It's true that there are fundamental differences between written music, art music etc. played by notes and verbally transmitted music played by ear (folk, anything derived from blues/rock etc) -- art/product is largely another matter -- but the conception that one is fundamentally better than the other (i.e. "high art" > "low culture") is indeed snobbery at best and should be avoided, so no hierarchy here please, merely distinction. The Chasm is indeed "low culture" by common definition but a The Chasm album is hardly less of a work of art than a classical symphony; with all the nuances allowed by modern technique and media, there are intricacies completely alien to classical music in The Chasm that could never be notated, that are on a wholly different -- not necessarily lower -- level than written art music.
get over it guys, metal is not classical music. even if it were aspiring towards it, surely metal is just a compromise when you can just listen to classical music instead? also note that classical does not mean high art. there are hundereds upon hundereds of mediocre classical composers aswell...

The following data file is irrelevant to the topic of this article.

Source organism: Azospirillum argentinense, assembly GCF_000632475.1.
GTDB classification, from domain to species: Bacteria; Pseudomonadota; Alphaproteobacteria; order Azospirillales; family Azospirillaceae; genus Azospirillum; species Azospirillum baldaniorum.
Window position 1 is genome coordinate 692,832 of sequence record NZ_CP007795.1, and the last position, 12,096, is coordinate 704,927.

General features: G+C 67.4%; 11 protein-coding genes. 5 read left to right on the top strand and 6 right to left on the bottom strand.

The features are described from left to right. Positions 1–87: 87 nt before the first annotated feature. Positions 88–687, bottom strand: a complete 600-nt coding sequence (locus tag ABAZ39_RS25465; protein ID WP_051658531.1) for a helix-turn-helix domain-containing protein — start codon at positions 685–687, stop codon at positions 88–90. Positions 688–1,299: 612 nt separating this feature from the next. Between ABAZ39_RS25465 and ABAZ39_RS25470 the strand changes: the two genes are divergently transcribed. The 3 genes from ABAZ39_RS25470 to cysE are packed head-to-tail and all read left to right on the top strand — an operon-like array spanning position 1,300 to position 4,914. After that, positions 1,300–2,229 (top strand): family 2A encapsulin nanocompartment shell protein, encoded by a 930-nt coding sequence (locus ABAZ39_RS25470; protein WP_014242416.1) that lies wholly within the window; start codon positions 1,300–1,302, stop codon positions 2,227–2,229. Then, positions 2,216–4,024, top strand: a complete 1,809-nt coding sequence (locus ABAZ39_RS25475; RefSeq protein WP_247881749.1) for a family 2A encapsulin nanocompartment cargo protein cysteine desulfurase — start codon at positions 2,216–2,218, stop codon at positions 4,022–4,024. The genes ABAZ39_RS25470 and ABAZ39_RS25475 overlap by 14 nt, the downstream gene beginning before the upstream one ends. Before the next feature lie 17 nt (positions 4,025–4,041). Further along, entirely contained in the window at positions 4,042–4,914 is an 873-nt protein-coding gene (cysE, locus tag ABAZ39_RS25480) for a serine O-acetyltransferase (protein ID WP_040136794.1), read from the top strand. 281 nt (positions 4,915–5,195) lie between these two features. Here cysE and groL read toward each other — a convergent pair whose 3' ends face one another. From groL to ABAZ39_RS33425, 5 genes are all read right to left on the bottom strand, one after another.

Of course metal is not classical music, but some bands do take certain classical influences. Metal is the closest genre to Classical that currently exists. Cythraul and Morny, you are both right to an extent about themes. Some (especially composers from the Classical era) use an identical theme but change the instrument or dynamics, whereas a lot of Romantic music focuses on taking one theme and developing it throughout the piece. Oh, and modulations and changes in dynamics are far from just overt stage tricks - saying so makes it look like you're going against your whole argument of "music is art not entertainment".
I'm using the term "stage tricks" in a non-pejorative sense. In the same way that stage acting requires broader gestures and a more over-the-top emoting than screen acting, music composed primarily for live performance needs more overt signifiers as the audience will never be able to give it the kind of close listen attainable to audiences of recorded music.